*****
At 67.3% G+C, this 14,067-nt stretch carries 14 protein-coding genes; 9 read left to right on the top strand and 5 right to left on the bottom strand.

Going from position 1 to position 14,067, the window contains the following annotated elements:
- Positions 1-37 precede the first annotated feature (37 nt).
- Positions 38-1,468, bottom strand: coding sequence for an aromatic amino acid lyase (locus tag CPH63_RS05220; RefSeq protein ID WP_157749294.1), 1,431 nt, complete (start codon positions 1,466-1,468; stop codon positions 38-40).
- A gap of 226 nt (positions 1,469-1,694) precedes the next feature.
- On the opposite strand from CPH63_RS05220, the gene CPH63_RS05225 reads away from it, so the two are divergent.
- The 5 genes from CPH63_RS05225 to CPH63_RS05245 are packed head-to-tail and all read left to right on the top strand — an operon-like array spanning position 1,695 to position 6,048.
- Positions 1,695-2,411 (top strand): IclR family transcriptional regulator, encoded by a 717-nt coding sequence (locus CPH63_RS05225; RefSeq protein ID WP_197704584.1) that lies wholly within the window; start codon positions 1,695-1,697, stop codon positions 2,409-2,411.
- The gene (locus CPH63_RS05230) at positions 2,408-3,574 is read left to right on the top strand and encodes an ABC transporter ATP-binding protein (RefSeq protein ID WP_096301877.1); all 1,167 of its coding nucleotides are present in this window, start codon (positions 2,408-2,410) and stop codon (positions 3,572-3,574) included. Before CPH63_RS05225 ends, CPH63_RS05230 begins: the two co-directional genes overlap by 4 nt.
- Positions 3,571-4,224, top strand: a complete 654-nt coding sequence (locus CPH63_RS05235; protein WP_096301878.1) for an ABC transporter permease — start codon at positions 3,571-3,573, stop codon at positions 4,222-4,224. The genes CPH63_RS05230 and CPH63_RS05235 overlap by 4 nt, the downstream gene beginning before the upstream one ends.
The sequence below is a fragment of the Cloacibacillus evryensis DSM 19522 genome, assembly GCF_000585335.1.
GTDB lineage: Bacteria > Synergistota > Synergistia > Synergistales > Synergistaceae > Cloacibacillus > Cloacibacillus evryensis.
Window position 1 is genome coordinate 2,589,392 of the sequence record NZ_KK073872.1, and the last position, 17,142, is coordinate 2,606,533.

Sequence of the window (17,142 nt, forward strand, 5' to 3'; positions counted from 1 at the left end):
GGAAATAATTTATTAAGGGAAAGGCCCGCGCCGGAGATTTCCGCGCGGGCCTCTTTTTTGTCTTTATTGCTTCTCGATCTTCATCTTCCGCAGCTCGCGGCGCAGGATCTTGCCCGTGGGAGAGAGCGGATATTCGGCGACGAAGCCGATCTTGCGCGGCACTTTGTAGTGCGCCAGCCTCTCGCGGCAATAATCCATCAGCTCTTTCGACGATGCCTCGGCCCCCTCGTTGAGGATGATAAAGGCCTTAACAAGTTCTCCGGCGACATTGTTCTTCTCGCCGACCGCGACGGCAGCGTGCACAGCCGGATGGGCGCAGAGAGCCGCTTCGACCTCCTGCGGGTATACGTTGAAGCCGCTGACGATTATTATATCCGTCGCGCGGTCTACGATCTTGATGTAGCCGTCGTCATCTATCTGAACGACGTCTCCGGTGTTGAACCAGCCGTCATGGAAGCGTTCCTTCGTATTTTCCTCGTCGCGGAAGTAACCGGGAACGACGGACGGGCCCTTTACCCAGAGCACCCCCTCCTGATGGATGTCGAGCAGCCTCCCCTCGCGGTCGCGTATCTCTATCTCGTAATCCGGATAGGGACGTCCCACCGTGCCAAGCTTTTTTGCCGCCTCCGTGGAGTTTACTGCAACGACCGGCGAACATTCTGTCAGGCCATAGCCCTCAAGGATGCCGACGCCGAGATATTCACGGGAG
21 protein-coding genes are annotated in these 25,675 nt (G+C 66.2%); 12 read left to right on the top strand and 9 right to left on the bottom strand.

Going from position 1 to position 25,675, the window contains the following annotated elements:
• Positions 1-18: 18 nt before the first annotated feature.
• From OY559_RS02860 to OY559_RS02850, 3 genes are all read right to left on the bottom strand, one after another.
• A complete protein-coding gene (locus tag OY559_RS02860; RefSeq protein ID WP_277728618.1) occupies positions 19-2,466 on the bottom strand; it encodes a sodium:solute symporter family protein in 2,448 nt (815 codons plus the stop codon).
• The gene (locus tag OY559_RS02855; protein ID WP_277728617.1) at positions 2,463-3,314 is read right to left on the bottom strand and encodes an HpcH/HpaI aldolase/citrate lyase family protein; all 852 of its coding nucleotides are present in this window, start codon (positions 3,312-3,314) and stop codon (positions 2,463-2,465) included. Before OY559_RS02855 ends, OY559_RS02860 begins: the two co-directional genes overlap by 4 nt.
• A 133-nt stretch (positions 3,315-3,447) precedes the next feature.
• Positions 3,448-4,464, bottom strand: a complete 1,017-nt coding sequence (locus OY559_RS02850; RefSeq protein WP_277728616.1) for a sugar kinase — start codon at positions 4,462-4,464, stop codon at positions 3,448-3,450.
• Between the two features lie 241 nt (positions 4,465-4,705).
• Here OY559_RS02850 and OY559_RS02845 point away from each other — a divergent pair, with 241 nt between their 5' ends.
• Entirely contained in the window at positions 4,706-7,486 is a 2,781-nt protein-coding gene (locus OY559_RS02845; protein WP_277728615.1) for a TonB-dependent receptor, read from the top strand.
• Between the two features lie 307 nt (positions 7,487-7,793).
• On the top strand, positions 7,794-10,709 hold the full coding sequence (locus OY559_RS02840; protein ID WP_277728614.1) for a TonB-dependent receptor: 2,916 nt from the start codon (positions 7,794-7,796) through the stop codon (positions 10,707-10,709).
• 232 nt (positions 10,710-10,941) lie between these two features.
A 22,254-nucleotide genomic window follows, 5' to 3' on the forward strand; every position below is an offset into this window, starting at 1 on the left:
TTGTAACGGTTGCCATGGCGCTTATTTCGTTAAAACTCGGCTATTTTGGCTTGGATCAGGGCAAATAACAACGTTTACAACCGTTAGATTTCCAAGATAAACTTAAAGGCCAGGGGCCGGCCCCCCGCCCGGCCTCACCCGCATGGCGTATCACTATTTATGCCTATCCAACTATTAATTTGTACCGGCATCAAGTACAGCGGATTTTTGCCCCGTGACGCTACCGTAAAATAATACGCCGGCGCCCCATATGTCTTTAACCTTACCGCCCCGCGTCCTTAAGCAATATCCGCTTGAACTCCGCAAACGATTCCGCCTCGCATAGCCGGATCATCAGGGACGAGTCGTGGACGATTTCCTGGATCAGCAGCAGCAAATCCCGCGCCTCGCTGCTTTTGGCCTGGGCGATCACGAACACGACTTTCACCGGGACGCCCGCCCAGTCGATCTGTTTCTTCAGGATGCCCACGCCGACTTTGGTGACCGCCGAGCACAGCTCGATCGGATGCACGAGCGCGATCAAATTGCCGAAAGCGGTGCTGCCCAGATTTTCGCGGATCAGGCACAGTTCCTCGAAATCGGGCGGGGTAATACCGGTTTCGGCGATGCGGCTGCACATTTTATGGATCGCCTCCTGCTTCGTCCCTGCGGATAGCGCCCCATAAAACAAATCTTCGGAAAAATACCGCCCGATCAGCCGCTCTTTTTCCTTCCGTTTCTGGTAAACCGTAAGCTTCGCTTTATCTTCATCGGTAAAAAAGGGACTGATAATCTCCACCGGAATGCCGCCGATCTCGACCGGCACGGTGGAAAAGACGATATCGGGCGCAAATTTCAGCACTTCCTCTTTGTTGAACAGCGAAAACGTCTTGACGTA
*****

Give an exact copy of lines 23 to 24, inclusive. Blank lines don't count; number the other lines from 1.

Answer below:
• Positions 3,448-4,464, bottom strand: a complete 1,017-nt coding sequence (locus OY559_RS02850; RefSeq protein WP_277728616.1) for a sugar kinase — start codon at positions 4,462-4,464, stop codon at positions 3,448-3,450.
• Between the two features lie 241 nt (positions 4,465-4,705).